Last week, a state of emergency was declared in four south Florida counties after a toxic-algae bloom has continued to amass in size, threatening wildlife and residents.
Water discharged from Lake Okeechobee into the St. Lucie River and the Indian River Lagoon has produced the blue-green algae, according to USA Today_._ Since late January, more than 150 billion gallons of water have been released from the lake, which has lowered the salinity of the river and lagoon, as well as ****depleted their nutrients, allowing the algae to grow. The bloom has now flowed from the river and lagoon to area beaches, posing a threat to swimmers.
The Florida Department of Health states that the blue-green algae can affect the “gastrointestinal tract, liver, nervous system, and skin.” The department added that children and pets are especially vulnerable.
Officials have closed beaches as a result, and residents have been overpowered by the odor of the thick, green goo. Moreover, marinas have reported canceled reservations from boaters and fisherman, according to the Miami Herald. “This town is 100 percent driven by tourism, but the tourism is empty,” Jordan Schwartz, owner of Ohana Surf Shop, told CNN. “…It’s the height of summer, and we have empty beaches, empty restaurants, empty hotels.”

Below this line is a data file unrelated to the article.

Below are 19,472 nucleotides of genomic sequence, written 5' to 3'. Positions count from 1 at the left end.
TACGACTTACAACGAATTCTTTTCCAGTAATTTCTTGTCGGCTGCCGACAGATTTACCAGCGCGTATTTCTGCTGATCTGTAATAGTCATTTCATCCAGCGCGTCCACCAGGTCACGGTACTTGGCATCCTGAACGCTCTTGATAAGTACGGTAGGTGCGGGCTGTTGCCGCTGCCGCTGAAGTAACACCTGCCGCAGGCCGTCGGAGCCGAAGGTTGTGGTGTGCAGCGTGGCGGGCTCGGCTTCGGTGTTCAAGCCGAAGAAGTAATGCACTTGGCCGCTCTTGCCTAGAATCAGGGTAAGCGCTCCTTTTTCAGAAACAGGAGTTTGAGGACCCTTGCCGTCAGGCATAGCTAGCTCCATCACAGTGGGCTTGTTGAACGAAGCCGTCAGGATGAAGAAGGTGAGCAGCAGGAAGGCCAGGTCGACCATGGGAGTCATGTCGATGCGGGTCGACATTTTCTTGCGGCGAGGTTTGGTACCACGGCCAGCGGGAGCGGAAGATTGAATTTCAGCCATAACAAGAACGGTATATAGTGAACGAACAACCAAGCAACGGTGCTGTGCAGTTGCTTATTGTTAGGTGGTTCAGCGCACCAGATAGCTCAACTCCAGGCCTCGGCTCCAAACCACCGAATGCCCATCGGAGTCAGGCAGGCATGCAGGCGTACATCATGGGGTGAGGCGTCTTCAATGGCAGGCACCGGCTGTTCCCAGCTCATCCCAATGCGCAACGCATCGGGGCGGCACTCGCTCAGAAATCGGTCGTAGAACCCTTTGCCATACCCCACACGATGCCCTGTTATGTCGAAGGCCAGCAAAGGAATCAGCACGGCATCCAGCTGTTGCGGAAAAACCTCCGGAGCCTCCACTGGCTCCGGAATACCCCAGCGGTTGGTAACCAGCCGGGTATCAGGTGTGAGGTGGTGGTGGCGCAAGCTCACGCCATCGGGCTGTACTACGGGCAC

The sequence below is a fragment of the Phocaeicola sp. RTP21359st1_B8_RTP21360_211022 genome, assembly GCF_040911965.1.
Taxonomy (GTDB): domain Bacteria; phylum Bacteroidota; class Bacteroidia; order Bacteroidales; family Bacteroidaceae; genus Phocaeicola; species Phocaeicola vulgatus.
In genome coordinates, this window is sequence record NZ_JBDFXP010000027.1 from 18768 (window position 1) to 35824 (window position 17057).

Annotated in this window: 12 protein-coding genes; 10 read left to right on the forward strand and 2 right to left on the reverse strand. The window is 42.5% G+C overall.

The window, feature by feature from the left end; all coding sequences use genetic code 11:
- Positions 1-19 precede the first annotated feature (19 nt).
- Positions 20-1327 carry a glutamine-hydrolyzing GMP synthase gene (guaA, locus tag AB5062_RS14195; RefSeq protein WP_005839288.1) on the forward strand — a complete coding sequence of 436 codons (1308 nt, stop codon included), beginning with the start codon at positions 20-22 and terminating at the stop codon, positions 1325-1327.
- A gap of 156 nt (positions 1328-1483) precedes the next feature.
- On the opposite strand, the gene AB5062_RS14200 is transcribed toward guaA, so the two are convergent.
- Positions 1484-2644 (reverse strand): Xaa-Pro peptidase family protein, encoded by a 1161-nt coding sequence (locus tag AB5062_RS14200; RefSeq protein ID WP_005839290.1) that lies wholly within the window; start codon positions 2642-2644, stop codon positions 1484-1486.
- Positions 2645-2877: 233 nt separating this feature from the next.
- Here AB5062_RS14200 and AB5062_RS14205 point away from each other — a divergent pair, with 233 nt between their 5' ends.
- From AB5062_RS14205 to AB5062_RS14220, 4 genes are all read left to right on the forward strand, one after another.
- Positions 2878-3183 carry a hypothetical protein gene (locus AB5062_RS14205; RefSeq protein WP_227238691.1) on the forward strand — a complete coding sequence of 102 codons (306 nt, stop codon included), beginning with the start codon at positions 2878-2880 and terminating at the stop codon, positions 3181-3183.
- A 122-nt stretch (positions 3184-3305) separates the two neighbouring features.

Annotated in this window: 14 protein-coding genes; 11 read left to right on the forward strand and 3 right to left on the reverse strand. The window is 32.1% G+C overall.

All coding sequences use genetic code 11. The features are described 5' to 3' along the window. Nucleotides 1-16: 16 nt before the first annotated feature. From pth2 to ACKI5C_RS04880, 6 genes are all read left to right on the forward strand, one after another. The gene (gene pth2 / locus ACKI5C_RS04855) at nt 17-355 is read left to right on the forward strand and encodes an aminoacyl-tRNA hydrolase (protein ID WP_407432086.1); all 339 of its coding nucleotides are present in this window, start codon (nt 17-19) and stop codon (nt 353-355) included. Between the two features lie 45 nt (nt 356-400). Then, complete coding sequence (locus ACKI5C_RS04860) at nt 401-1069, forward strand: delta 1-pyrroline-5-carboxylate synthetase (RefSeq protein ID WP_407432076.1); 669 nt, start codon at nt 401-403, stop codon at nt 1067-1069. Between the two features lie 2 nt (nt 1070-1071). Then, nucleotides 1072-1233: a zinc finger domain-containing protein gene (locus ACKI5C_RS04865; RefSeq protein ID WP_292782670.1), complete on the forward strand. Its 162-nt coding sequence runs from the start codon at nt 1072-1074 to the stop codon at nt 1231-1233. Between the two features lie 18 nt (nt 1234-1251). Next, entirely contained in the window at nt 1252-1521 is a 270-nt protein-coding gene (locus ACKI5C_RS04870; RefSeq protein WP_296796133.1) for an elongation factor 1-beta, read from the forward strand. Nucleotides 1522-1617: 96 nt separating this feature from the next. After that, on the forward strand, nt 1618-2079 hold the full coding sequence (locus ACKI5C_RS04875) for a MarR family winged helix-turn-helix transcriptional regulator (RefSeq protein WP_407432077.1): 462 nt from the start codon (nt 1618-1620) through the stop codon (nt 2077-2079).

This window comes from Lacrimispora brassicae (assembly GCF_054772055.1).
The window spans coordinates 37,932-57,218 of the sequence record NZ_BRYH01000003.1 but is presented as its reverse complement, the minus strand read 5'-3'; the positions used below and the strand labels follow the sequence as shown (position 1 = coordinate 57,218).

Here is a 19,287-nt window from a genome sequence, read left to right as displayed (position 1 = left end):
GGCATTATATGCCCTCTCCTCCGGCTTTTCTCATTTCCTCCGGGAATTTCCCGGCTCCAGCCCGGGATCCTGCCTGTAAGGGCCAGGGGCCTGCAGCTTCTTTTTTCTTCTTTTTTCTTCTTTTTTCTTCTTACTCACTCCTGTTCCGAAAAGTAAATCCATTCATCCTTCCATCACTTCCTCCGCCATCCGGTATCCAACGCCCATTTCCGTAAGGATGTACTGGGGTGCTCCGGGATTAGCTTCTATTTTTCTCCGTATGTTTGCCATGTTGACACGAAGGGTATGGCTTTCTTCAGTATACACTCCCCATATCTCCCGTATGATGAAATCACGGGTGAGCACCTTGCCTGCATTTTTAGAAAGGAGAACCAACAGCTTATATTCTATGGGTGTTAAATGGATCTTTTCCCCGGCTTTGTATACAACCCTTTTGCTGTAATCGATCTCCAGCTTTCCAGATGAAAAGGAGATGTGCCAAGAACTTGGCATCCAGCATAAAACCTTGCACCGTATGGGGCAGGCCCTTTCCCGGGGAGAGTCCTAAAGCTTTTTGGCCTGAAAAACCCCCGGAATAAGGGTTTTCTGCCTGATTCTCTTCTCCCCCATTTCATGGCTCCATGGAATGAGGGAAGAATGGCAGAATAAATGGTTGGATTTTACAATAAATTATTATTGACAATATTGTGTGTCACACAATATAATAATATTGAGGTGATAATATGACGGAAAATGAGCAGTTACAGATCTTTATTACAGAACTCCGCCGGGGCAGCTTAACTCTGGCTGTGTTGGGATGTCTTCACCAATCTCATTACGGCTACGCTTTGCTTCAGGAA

But the toxic mess has affected more than just humans. “Animals are in distress, some are dying, [and] the smell is horrible,” Schwartz added. “You have to wear a mask in the marina and the river. It’s heartbreaking, and there is no end in sight.”
On social media, users have posted photographs of animals struggling to swim in the water, and on Saturday, a dead manatee was recovered from polluted waters. The Florida Department of Environmental Protection states that blooms lasting for longer than a few months can be harmful to the ecosystem, and fish can die from the lack of oxygen in the water.
Unsurprisingly, the algae bloom has caused an uproar and resulted in protests from residents, who say that the government should have acted sooner, since it has long known of the problem.
For now, there’s no easy fix to the situation, according to Bill Louda, a research professor at Florida Atlantic University, who has been testing algae along the polluted coast. “If you kill this algae, you’re going to kill the sea grass, the macro algae, all the good phytoplankton that the fish need, everything else,” he said in a CBS News article.